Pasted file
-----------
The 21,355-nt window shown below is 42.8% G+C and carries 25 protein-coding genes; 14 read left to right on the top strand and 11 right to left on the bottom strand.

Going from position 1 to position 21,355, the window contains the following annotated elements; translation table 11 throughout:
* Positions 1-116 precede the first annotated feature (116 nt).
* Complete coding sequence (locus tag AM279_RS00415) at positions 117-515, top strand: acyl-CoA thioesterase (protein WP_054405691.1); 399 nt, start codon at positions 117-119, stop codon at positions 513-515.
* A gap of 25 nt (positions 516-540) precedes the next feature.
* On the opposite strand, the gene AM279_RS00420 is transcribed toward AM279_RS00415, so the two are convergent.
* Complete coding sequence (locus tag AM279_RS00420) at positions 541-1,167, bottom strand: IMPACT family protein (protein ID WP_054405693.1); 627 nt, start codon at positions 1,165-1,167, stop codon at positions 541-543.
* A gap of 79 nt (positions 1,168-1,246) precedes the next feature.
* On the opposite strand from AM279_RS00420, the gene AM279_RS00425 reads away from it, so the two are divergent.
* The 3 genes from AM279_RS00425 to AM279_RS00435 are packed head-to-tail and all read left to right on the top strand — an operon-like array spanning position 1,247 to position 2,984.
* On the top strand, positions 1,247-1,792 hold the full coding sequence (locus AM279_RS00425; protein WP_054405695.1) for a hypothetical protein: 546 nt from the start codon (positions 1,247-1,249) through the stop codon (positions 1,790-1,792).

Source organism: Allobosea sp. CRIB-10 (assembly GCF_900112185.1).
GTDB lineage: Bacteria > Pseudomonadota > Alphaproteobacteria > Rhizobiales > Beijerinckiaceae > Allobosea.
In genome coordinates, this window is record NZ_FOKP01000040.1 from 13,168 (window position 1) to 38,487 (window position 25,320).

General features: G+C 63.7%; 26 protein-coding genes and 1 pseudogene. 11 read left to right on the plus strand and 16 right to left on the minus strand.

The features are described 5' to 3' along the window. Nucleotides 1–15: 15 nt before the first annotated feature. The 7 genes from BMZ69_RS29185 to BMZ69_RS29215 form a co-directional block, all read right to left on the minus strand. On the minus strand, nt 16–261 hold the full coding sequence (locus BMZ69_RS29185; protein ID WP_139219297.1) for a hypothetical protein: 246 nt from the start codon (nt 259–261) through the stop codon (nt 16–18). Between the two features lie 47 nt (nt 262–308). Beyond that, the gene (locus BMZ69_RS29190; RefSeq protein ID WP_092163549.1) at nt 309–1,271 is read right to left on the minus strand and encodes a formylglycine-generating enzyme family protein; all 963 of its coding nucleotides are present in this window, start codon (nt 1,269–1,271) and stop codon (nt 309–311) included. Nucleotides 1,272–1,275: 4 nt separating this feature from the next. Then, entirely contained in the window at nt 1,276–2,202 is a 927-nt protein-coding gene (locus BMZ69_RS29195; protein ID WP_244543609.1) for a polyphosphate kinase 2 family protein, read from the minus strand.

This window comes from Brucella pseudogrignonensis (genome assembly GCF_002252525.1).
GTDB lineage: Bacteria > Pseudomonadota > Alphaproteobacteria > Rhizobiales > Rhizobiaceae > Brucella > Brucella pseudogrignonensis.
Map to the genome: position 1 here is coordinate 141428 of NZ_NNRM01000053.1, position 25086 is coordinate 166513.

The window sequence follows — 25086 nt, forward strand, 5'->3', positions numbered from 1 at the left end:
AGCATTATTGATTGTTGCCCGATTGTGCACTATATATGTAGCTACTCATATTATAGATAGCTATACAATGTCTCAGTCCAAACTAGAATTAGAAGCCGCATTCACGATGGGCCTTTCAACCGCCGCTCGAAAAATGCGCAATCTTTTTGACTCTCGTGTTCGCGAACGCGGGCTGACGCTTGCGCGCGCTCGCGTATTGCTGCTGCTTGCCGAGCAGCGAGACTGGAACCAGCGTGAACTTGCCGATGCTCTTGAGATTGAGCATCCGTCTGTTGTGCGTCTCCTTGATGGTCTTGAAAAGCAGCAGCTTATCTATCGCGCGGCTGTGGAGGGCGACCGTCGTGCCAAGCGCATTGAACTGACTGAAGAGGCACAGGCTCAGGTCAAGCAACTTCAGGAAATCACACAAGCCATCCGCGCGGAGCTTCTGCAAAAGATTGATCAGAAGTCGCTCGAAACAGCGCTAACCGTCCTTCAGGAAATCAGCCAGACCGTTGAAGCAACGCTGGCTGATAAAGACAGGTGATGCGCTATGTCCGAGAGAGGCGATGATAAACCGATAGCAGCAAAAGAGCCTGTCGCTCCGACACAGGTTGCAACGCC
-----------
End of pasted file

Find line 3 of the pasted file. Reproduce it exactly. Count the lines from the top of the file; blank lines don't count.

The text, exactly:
* Positions 1-116 precede the first annotated feature (116 nt).